$2.3 Million Award Expands Broadband to Another 106 Homes
By Ken Bustin
There were a lot of smiles and excited utterances in Pendleton County on Friday, when Governor Jim Justice announced the award of several broadband grants, totaling $3.9 million, for the Line Extension Advancement and Development (LEAD) program. Included was one for $2,296,596, slated for Pendleton County.
This marks the second round of grants awarded as part of Gov. Justice’s Billion-Dollar Broadband Strategy, also known as the West Virginia Broadband Investment Plan (WVBIP).
Grant recipients were selected among applicants in the LEAD program’s second application round, which closed on Dec. 30, 2021.
“My Billion-Dollar Broadband Strategy is really on the move. I could not be more proud of this announcement today,” Gov. Justice said on Friday. “By providing more and more of our communities with access to high-speed internet, West Virginia will be able to truly compete on the world stage. Businesses will be able to get a leg up by utilizing all the most cutting-edge technology at their disposal and residents will be able to tap into the benefits that broadband gives all of us. It’s a win-win for everybody.”
“We are opening the door to a bright new future,” Gov. Justice continued. “All West Virginians should be incredibly proud and excited for the advances that this program will inspire and the goodness it is going to bring to our state.”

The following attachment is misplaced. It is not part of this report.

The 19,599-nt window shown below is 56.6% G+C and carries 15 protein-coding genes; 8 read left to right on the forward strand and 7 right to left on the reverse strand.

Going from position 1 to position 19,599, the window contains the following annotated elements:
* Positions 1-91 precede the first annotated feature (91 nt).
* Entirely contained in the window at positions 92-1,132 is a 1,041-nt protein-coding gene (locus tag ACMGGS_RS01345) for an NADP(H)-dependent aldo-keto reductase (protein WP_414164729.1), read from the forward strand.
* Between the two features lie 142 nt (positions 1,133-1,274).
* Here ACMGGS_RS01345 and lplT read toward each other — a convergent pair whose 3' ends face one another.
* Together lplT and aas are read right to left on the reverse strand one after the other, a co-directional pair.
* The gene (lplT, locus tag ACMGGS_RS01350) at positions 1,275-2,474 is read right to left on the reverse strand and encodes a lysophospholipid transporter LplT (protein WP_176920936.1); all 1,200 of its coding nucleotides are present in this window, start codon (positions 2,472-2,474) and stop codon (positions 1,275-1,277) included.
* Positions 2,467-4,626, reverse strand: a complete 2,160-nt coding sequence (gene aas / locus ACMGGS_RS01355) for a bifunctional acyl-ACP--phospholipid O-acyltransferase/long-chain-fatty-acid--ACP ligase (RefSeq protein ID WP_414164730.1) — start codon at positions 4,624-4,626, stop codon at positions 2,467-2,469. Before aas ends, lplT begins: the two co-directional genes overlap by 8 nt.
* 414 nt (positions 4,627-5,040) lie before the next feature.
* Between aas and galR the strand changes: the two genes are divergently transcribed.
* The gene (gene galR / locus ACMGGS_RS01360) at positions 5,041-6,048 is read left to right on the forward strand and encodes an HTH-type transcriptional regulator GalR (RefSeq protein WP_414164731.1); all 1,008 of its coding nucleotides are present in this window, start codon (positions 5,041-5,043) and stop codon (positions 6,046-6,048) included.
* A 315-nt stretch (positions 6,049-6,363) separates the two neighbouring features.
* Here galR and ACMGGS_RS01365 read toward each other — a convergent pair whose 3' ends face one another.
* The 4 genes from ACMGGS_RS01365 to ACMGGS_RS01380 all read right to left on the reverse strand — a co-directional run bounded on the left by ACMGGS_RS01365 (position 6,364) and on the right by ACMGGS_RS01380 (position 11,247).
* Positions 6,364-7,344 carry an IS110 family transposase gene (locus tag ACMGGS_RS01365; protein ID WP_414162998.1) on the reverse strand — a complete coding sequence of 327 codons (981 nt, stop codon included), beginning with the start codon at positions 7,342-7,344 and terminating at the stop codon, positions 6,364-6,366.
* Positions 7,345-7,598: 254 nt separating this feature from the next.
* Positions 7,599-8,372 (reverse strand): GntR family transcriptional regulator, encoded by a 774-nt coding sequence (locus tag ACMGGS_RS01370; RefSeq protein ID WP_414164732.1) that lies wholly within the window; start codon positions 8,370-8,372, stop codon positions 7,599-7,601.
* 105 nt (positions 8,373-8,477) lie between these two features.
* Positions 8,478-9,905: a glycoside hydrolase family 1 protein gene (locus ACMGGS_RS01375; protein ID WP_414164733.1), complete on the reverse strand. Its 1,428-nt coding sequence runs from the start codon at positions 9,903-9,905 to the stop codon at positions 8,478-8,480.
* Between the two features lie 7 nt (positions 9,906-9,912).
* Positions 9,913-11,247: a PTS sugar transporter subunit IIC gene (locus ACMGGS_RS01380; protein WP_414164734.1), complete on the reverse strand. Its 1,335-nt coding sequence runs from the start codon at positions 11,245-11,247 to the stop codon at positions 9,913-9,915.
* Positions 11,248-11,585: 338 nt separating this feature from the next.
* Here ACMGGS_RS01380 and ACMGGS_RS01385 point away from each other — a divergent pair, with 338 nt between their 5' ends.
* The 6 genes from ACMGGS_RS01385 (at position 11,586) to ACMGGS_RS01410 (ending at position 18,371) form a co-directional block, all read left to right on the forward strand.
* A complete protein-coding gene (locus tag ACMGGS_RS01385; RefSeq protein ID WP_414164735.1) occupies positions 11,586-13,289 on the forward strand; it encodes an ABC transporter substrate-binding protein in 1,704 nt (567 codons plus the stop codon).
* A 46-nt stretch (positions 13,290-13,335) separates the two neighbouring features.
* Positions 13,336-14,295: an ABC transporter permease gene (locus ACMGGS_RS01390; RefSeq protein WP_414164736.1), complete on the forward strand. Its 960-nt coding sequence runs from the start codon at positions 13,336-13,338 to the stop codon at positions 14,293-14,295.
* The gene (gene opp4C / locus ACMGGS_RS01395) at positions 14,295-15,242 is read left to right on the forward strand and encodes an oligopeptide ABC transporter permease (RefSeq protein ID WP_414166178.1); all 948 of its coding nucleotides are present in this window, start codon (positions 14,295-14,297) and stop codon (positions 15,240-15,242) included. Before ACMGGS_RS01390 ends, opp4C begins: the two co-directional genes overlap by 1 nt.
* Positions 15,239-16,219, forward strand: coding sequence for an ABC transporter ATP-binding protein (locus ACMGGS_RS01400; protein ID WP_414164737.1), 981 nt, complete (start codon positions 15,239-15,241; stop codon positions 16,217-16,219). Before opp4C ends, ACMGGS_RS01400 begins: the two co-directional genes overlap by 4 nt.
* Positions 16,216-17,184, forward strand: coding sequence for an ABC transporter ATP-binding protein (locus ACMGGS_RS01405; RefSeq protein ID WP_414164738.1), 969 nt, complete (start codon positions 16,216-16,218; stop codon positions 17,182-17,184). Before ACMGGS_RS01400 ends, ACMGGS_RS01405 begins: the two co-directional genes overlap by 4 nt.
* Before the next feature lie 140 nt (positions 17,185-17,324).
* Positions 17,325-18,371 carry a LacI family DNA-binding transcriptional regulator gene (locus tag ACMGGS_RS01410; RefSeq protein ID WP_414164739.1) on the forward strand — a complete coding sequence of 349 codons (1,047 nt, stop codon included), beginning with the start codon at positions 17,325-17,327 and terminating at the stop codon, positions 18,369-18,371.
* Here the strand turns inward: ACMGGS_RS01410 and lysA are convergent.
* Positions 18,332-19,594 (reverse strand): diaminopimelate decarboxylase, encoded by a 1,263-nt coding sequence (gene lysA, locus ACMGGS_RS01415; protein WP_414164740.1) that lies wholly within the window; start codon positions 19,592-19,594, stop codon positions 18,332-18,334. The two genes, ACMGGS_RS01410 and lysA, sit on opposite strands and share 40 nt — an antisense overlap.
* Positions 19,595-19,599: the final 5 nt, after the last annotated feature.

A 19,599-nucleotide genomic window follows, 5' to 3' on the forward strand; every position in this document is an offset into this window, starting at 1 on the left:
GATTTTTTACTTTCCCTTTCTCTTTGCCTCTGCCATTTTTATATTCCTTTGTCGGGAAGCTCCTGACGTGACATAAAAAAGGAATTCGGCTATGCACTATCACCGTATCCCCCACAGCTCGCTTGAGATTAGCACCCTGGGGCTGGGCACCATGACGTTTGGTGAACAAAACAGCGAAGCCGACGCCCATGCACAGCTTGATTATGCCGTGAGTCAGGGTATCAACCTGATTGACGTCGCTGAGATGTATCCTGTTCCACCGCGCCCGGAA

This allocation of state funding, in the amount of $3,922,732 will leverage $872,500 in additional funds, for a total broadband infrastructure investment of $4,795,232, state-wide. Pendleton County’s grant accounted for a major share of this round of awards.
Gov. Justice previously announced the preliminary approval of another $17.4 million in LEAD program funds in the first round of grants awarded as part of his Billion-Dollar Broadband Strategy. With Friday’s announcement, the total amount approved through the program to date now exceeds $21.3 million.
The LEAD program includes one additional application round, which closed on Jan. 30. The third round of approvals will be issued in the coming weeks.